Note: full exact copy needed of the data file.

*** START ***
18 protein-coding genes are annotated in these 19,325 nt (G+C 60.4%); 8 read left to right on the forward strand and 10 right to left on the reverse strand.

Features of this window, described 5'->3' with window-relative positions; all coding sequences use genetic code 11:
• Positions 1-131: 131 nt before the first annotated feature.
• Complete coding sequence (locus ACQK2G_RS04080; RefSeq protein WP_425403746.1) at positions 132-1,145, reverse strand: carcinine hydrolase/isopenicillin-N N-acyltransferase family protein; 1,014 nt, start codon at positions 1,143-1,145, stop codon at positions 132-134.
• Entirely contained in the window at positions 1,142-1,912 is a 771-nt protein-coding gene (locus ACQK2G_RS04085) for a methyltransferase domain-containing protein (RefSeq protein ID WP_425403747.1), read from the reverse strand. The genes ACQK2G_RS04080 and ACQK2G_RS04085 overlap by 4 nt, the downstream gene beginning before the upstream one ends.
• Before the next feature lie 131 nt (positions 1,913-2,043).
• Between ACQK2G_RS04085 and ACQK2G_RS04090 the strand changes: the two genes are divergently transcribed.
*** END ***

18 protein-coding genes are annotated in these 19,325 nt (G+C 60.4%); 8 read left to right on the forward strand and 10 right to left on the reverse strand.

Features of this window, described 5'->3' with window-relative positions; all coding sequences use genetic code 11:
• Positions 1-131: 131 nt before the first annotated feature.
• Complete coding sequence (locus ACQK2G_RS04080; RefSeq protein WP_425403746.1) at positions 132-1,145, reverse strand: carcinine hydrolase/isopenicillin-N N-acyltransferase family protein; 1,014 nt, start codon at positions 1,143-1,145, stop codon at positions 132-134.
• Entirely contained in the window at positions 1,142-1,912 is a 771-nt protein-coding gene (locus ACQK2G_RS04085) for a methyltransferase domain-containing protein (RefSeq protein ID WP_425403747.1), read from the reverse strand. The genes ACQK2G_RS04080 and ACQK2G_RS04085 overlap by 4 nt, the downstream gene beginning before the upstream one ends.
• Before the next feature lie 131 nt (positions 1,913-2,043).
• Between ACQK2G_RS04085 and ACQK2G_RS04090 the strand changes: the two genes are divergently transcribed.